The Silo Restaurant- History Never Tasted So Good!
Our story begins in the 1930’s, back when this area was referred to as the ”Hojack Country.” The waterfront was bustling and alive with tourists visiting by the thousands, traveling the Great Gorge Railway. The Lewiston Silo was home to the coal that fueled these steamers, and played an important role in housing the fuel that kept the waterfront alive. The waterfront became a hub of great activity, and locals set up stands to sell souvenirs and novelty items to visitors.
Sadly, with the demise of the Great Gorge Railway in 1938, the construction of a superhighway to Toronto, and excessive pollution strangling the river, the waterfront activity declined. An ice jam destroyed the terminal and The Silo sat alone, baring witness to the piling of sand dredged from the river bottom and the quiet sounds of pigeons roosting in the top of the decaying superstructure .
The old silo had a moment of glory during the winter of 1955 when it held back the huge ice jam that threatened to destroy homes along the river bank, then continued sitting quietly until In 1978 when a rebirth began. The Waterfront once again held promise. The village trustees purchased the land and opened it up to fishing, and a launch was put into place. Through the efforts of several municipalities the river was cleaned and cleared and began to attract fishermen from all over the northeastern United States.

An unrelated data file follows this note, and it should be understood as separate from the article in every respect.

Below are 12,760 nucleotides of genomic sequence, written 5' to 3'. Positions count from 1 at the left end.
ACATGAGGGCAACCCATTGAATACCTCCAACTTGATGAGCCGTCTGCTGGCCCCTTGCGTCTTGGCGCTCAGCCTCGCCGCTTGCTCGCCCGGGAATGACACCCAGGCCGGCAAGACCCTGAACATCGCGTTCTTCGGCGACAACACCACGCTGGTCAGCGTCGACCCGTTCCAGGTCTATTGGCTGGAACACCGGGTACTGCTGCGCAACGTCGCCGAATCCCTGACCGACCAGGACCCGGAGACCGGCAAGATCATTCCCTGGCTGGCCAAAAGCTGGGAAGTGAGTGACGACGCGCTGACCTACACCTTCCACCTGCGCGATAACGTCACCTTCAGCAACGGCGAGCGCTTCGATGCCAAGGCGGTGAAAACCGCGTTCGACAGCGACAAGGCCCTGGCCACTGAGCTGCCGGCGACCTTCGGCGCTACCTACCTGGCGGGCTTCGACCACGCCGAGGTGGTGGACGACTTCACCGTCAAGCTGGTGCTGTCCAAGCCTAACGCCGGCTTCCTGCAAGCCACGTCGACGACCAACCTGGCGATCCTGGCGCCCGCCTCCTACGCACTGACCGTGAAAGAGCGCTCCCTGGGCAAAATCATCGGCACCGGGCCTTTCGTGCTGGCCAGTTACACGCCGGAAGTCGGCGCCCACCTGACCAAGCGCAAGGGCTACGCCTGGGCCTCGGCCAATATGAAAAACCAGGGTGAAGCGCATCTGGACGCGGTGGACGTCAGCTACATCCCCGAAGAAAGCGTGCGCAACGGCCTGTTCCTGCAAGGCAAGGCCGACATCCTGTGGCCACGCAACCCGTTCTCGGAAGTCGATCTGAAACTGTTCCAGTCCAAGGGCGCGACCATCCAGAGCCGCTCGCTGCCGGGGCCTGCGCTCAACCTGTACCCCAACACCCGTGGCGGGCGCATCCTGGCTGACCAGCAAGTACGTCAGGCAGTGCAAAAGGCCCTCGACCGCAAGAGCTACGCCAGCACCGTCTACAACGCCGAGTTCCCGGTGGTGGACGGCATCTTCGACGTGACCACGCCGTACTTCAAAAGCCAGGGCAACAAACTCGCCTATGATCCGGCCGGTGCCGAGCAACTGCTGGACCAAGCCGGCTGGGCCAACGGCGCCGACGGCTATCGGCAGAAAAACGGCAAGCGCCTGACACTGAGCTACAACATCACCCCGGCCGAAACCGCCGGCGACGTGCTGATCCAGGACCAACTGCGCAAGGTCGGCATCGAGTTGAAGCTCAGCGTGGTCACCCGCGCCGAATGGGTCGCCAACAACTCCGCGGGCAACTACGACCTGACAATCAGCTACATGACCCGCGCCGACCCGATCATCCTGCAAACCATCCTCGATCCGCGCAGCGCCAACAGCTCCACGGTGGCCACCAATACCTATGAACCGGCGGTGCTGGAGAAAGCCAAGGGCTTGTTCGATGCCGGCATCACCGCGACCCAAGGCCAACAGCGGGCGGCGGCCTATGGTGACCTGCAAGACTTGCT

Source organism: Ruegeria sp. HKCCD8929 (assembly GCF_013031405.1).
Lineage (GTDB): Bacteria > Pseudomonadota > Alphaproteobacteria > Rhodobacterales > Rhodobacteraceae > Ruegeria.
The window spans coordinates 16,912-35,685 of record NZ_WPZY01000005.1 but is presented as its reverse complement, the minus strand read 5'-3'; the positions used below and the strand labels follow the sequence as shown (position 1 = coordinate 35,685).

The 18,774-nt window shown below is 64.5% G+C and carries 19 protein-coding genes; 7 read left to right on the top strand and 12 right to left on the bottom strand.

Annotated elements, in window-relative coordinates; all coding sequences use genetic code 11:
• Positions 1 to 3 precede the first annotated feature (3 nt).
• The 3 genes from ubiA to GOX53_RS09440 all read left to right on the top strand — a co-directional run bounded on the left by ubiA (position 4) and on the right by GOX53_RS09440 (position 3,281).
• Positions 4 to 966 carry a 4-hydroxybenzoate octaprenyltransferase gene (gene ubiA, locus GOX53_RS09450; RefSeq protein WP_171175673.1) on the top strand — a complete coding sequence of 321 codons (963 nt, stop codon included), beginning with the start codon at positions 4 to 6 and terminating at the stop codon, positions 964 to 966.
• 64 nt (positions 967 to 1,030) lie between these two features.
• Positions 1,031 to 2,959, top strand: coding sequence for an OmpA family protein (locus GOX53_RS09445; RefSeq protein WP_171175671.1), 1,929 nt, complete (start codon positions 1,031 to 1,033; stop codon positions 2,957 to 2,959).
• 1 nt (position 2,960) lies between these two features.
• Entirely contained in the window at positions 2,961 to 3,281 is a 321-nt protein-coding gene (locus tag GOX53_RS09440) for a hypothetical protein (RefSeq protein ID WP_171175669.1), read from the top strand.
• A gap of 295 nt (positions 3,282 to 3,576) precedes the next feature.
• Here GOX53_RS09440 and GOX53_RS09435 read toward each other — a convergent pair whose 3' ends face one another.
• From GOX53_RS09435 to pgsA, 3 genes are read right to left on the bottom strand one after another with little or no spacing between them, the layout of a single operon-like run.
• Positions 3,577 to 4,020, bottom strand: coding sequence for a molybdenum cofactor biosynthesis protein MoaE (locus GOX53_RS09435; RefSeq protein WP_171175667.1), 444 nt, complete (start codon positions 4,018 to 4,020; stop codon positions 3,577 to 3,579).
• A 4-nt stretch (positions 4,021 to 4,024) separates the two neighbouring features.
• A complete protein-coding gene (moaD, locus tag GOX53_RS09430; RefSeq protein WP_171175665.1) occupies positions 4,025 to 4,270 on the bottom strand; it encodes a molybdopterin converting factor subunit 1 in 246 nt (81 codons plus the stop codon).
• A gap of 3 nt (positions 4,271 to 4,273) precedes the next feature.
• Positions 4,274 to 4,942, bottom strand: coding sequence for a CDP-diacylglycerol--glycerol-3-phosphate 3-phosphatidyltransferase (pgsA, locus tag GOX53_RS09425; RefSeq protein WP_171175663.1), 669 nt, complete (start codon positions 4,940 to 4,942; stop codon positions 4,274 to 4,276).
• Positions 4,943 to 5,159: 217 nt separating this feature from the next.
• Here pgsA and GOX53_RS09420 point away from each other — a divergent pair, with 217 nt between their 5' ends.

Although the waterfront was once again breathing new life and new energy the old coal silo still sat empty. A constant query was what should be done with "The Silo" that had once supplied the steamers with fuel and protected the homes and people of the river bank. Suggestions ranged from tearing it down to putting in a bait shop, or turning it into an observation platform.
The answer came in the Spring of 1997 when Mr. Richard Hastings of Youngstown approached the Village of Lewiston trustees with a vision to convert the silo into a refreshment stand. Encouraged by Mayor Richard Soluri and using his own funds, he devised a plan which included building a platform which encircled the entire structure to create seating for his customers. The view of the river from this vantage point was and still is spectacular!
"The Silo Restaurant" opened its doors in April of 1998 and 30 days later Richard Hastings handed the keys over to his son Alan believing he had the energy and foresight to take the refreshment stand to new heights. It seems he was right. Alan Hastings set forth in the genuine spirit of an environmentalist and sought out ways to re-use and recycle items to outfit the restaurant. He created tables, seating and countertops from recycled church pews and has selected “Greenware” - plant based cups, lids and utensils, and is even using the grease from his fryer's to power a fleet of gas free vehicles known as "Veggie cars".
In 2010 Alan Hastings set sights on an old run down retired train caboose. Originally built in 1890 as a old wooden boxcar for The Canadian National Railroad, it was then converted into a caboose in the 30's having said to have derailed in the 70's. Alan Hastings saw both a great opportunity to recycle and preserve a piece of historical significance with the old box car and he knew it had to join The Silo as a "piece of history, allowing visitors to remember the waterfront as it once was". The boxcar has been restored and is now known as The Silo's Ice Cream Caboose, featuring a weekly custom custard, and housing over 40 flavors of ice cream!